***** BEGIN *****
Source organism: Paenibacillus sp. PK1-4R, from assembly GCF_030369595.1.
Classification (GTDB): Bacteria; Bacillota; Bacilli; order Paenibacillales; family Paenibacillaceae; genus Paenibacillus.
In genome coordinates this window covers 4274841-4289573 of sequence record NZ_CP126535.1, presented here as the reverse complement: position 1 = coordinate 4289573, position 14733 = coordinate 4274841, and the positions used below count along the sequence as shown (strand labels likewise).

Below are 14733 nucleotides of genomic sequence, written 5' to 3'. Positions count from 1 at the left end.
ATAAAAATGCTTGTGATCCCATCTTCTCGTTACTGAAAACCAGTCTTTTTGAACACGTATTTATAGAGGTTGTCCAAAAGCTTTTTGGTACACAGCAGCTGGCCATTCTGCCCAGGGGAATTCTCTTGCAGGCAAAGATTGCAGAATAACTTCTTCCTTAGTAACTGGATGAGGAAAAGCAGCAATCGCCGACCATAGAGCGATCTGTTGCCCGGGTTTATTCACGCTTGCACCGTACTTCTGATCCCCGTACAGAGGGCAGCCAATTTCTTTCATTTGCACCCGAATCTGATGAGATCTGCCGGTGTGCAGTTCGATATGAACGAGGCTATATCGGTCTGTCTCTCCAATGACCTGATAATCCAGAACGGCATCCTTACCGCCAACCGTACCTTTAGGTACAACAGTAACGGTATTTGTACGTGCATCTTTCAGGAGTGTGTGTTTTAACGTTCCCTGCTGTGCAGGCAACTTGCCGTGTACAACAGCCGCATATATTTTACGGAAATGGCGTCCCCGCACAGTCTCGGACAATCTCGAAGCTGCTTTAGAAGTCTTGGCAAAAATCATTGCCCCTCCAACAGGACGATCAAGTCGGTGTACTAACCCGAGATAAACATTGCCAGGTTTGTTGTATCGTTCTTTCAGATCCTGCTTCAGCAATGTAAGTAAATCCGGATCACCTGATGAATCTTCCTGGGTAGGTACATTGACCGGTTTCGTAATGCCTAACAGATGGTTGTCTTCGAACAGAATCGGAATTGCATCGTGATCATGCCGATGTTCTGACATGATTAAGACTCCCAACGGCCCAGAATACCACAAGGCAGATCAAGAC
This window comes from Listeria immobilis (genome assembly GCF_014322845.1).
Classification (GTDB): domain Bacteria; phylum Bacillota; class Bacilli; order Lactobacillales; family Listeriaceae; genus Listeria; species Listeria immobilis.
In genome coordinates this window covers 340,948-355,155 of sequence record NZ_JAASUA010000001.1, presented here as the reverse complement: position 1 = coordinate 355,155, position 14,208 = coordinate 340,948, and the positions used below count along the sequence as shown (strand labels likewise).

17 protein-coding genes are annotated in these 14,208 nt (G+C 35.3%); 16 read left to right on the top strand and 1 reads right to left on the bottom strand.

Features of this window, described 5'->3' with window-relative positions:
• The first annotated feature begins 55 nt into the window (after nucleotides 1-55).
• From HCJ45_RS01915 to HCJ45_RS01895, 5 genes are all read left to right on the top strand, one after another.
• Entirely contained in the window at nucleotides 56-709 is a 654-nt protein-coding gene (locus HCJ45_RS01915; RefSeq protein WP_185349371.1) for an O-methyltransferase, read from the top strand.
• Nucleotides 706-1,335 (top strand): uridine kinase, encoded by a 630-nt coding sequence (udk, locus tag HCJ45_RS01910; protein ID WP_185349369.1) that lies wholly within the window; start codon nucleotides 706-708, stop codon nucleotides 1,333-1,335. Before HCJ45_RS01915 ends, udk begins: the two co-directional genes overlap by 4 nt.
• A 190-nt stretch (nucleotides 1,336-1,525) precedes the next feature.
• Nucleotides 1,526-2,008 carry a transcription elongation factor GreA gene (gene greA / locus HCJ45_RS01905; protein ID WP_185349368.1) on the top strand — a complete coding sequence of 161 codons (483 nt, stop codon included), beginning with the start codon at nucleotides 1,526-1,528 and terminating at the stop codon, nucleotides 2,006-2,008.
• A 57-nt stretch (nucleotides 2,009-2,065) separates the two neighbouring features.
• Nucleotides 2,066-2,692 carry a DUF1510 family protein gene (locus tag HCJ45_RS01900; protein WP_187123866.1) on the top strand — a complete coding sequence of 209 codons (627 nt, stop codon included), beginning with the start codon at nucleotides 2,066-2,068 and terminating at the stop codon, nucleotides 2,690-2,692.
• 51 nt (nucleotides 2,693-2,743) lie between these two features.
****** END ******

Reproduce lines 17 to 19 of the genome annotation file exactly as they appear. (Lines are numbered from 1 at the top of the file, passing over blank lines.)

• A 57-nt stretch (nucleotides 2,009-2,065) separates the two neighbouring features.
• Nucleotides 2,066-2,692 carry a DUF1510 family protein gene (locus tag HCJ45_RS01900; protein WP_187123866.1) on the top strand — a complete coding sequence of 209 codons (627 nt, stop codon included), beginning with the start codon at nucleotides 2,066-2,068 and terminating at the stop codon, nucleotides 2,690-2,692.
• 51 nt (nucleotides 2,693-2,743) lie between these two features.